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Do Women Behave Less or More Prosocially than Men?


  • Stephan Meier

    (Federal Reserve Bank of Boston, Massachusetts)


The behavior of others and the price of giving are two important determinants of contributions to public goods. Using two field experiments, this article tests whether men and women differ in their reactions to either a change in the average behavior of the group or a change in the price of giving, that is, a contribution-matching mechanism. The results of the field experiments show that men and women do not differ in their reactions to a matching mechanism. However, substantial gender differences can be detected with respect to social comparison. Men tend to align their behavior with the average behavior of the group, whereas women seem to be insensitive to information about group behavior.

Suggested Citation

  • Stephan Meier, 2007. "Do Women Behave Less or More Prosocially than Men?," Public Finance Review, , vol. 35(2), pages 215-232, March.
  • Handle: RePEc:sae:pubfin:v:35:y:2007:i:2:p:215-232

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    Cited by:

    1. Linda Kamas & Anne Preston & Sandy Baum, 2008. "Altruism in individual and joint-giving decisions: What's gender got to do with it?," Feminist Economics, Taylor & Francis Journals, vol. 14(3), pages 23-50.
    2. Anastasios Koukoumelis & M. Vittoria Levati & Matteo Ploner, 2013. "The effect of identifiability on the relationship between risk attitudes and other-regarding concerns," Jena Economic Research Papers 2013-028, Friedrich-Schiller-University Jena.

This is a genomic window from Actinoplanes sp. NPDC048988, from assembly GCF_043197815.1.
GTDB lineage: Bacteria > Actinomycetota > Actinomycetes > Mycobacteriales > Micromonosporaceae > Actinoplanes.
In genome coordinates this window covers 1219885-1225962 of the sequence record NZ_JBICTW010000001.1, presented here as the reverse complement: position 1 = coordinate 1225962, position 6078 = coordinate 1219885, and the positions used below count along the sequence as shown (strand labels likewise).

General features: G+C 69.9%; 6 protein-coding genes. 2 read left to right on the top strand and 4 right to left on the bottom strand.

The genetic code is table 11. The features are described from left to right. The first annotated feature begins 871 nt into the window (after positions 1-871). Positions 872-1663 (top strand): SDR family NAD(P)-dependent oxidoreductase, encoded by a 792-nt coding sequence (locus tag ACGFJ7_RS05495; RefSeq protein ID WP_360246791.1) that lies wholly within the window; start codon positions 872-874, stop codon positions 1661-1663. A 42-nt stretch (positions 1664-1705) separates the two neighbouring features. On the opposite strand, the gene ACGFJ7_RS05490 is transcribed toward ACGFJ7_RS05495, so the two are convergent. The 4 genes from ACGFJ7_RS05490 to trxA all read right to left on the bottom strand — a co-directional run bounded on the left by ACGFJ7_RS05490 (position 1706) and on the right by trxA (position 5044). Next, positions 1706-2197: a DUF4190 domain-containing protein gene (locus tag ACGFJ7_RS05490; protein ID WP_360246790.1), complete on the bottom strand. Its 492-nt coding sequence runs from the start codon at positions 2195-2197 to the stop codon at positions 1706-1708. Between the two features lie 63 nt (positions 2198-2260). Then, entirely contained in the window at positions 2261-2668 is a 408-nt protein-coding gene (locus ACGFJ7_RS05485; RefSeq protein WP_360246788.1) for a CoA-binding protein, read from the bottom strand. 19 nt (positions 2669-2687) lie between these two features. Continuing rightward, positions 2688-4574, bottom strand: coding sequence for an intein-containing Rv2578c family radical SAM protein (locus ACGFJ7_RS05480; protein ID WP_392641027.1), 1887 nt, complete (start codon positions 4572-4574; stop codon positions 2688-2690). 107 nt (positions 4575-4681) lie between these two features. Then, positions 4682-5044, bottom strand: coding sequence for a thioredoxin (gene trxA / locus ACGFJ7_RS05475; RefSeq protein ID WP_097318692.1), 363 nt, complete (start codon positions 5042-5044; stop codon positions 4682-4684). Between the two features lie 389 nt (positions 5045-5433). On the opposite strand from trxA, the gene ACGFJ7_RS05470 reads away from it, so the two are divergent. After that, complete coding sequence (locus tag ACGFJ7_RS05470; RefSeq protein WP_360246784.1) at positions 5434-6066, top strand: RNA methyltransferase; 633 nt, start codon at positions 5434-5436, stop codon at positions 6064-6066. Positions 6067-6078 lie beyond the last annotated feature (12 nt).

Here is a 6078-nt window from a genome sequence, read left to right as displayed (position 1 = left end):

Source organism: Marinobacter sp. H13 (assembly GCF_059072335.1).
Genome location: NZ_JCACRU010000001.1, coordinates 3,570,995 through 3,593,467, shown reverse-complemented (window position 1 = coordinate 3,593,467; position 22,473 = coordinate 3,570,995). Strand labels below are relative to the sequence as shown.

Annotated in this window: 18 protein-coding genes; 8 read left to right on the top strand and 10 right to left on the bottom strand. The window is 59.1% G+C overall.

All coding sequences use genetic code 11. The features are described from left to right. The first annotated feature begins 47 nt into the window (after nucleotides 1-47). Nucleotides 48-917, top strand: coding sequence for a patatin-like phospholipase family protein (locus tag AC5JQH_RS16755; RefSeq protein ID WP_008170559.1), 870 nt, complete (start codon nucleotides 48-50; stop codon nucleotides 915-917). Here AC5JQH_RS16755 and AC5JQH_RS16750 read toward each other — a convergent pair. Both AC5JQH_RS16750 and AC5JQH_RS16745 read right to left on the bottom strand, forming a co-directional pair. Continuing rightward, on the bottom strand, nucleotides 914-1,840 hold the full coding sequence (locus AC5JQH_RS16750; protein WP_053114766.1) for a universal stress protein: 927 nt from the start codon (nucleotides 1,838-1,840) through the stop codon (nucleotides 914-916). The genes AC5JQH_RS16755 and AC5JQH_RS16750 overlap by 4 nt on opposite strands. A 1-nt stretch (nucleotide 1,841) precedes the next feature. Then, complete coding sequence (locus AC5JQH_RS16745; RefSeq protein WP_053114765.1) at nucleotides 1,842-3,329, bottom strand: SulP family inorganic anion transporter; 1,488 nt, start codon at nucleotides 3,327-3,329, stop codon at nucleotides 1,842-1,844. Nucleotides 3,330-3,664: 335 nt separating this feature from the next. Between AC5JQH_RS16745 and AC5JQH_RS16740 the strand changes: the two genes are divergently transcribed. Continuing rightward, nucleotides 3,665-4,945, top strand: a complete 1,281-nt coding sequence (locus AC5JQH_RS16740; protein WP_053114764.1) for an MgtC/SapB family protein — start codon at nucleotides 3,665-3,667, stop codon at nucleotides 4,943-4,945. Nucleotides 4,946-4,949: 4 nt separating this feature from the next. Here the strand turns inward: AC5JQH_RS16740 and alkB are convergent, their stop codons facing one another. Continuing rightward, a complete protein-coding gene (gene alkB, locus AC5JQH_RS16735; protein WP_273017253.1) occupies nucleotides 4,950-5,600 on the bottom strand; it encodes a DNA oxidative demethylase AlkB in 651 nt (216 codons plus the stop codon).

3. repec:esx:essedp:762 is not listed on IDEAS
    4. repec:bri:cmpowp:14/336 is not listed on IDEAS
    5. Christian Keller & David Reinstein & Gerhard Riener & Michael Sanders, 2015. "Giving and Probability," The Centre for Market and Public Organisation 15/336, The Centre for Market and Public Organisation, University of Bristol, UK.
    6. Fišar, Miloš & Kubák, Matúš & Špalek, Jiři & Tremewan, James, 2016. "Gender differences in beliefs and actions in a framed corruption experiment," Journal of Behavioral and Experimental Economics (formerly The Journal of Socio-Economics), Elsevier, vol. 63(C), pages 69-82.
    7. Christian Kellner & David Reinstein & Gerhard Riener, 2017. "Conditional generosity and uncertain income: Evidence from five experiments," Discussion Papers 1707, University of Exeter, Department of Economics.


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